Quantstamp: Value in Decentralized Smart Contract Security
When choosing attention-grabbing blockchain/crypto projects to observe, I always follow my mantra “Deal with projects that bring value to society”. Simple enough, right? Judging by the quantity of effort many buyers have spent making an attempt to quantify this, clearly it’s a very difficult assertion to evaluate. It is a obscure sentence, and can be interpreted many ways. What’s worth and how can we measure it? This could be an article in and of itself, but I like to easily define a value adding product or project as something that solves a problem for society.
In my inaugural medium put up I need to discuss considered one of my favourite projects, Quantstamp. I have been an active community member and token holder since shortly after their ICO, so therefore plenty of this submit will merely be compiled information from their whitepaper, website, blogposts, and AMA’s along with my evaluation and opinion. I will attempt to hold this article as non-technical as doable, however it does assume you have no less than somewhat background data of the blockchain space.
Why Quantstamp? Compared to some of my different favorites, Quantstamp isn’t discussed much in the neighborhood and when it is, there are loads of questions and FUD. In this put up I’ll focus on: a quick history of relevant occasions, problems with smart contracts, proposed options from Quantstamp, the worth model of the QSP token, Quantstamp’s enterprise strategy, and eventually criticism the group has received. The aim of this article is to offer an summary of Quantstamp and demonstrate why I think it’s a sleeping big in an area where safety is more essential than ever.
One of many first main smart contract hacks happenred in 2016; the infamous “DAO Hack”. There are quite a lot of great articles describing this hack, (see here for an instance), so I won’t go into element here. This was the event that will inspire Quantstamp co-founders Richard Ma and Steven Stewart to begin creating a number of decentralized protocols to assist safe smart contracts on a blockchain. Richard himself lost money within the hack, making it a really personal sore spot in his crypto experience. Presenting at Hong Kong Blockchain week in March 2019, Richard Ma reported that there was an estimated $334 million dollars worth of smart contract hacks to that date.
Since the DAO hack, the occasion has constantly been used as an argument against the usefulness of smart contracts; from bitcoin “maximalists” to blockchain skeptics. However no system is completely secure and flawless; not smart contracts, centralized applications, bitcoin, or the most robust cryptography. We just make trade-offs by altering completely different parameters while hopefully lowering the magnitude of these trade-offs as technology evolves. It then stands to reason that we should always capable of accelerating the safety of smart contracts while working to minimize the impact to decentralization. Enter Quantstamp.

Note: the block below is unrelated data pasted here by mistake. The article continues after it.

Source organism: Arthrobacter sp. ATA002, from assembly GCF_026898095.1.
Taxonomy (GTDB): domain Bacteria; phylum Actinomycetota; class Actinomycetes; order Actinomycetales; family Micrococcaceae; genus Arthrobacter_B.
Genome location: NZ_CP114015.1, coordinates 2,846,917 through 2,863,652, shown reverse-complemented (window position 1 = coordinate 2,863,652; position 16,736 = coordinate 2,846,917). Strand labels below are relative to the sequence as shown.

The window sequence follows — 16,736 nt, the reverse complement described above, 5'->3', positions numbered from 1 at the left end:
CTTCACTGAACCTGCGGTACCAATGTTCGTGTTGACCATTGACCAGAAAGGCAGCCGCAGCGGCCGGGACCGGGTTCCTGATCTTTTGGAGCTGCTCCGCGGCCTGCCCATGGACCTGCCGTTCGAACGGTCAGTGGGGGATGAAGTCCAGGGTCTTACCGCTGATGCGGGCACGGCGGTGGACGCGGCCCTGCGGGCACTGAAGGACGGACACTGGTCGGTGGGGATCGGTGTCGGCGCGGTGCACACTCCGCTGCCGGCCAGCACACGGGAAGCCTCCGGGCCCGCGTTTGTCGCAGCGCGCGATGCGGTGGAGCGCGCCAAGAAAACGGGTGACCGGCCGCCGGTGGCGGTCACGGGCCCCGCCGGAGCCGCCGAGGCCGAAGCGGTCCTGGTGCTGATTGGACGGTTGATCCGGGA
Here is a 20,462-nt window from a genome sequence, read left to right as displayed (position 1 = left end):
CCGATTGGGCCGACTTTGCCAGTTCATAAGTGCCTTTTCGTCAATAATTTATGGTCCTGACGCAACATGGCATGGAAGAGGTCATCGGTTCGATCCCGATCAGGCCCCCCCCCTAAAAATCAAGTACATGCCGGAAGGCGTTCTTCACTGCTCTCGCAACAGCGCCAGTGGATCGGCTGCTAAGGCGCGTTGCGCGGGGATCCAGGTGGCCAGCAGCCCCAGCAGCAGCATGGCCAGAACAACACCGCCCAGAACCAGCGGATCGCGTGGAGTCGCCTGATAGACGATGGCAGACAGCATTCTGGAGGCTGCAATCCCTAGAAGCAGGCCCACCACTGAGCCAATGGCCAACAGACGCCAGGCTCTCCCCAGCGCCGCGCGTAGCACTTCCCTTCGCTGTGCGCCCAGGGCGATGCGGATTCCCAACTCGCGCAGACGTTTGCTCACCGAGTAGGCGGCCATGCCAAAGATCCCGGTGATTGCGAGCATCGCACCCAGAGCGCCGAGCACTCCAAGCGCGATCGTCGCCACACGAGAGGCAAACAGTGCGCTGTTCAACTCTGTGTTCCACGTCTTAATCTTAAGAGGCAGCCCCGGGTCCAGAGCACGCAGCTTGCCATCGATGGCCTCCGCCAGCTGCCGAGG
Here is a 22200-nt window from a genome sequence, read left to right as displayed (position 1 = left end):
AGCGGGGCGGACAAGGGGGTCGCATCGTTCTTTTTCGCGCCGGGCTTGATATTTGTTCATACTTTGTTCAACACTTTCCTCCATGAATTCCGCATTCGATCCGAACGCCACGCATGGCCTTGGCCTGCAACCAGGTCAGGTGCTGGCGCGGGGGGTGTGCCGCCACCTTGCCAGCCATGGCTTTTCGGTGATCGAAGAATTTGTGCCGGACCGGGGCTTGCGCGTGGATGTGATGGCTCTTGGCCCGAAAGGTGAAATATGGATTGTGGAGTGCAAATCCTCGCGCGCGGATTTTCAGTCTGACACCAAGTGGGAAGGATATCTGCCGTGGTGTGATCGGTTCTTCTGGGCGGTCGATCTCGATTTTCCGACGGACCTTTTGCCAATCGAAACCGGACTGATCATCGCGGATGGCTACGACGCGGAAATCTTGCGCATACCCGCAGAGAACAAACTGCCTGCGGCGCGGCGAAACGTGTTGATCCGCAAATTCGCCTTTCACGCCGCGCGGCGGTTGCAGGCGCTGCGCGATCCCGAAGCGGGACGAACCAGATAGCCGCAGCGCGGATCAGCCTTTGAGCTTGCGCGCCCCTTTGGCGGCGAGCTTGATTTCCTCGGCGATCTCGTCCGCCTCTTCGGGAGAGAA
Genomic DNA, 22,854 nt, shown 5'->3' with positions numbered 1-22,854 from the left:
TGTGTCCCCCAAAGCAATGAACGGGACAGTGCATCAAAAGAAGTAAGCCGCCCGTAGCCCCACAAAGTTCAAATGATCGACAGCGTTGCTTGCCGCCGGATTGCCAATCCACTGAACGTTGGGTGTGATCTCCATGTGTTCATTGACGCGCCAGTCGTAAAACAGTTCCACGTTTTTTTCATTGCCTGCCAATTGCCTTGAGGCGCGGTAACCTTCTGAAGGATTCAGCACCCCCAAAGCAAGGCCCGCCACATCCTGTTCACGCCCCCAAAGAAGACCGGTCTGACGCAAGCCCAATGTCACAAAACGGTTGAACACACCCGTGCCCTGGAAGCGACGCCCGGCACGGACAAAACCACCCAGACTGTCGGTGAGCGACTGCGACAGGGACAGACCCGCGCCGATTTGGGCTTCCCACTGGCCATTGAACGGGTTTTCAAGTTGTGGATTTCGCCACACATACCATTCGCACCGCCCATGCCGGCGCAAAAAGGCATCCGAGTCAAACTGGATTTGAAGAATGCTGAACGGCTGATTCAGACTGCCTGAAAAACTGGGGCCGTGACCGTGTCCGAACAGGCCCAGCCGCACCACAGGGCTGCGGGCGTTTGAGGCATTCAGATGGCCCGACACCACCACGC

The more decentralized auditing protocol will enable users to simply submit code, or a contract’s address, pay in QSP tokens (with value set by the audit nodes), and have a scan executed by as many audit nodes as desired. The outcomes of this scan can then be stored within the blockchain as bytecode for anybody to verify, or stored private to the team. The key here is that the audit is accomplished in a decentralized manner, and the code may be submitted by anybody (given the code is open sourced to the general public). The staff is also working extensively on making the UI/UX intuitive and easy for anyone to make use of and interpret; the importance of this can’t be understated.
I think an important result of this is that any regular person can use this protocol to easily check if a smart contract is safe as an preliminary check. As an example, Bob isn’t a super technical programmer, and is utilizing a dapp for the primary time. Maybe the dapp is from somebody who arrange a simple shop on the Ethereum blockchain, and the code is open sourced. Bob can then receive that code, or submit its contract address, to see if the scan ends in a whole lot of red flags. In that case, it will be better to wait until the problems are addressed. If there aren’t quite a lot of red flags, Bob feels somewhat safer and has completed just one part of the whole due diligence process to make sure the contract is safe.
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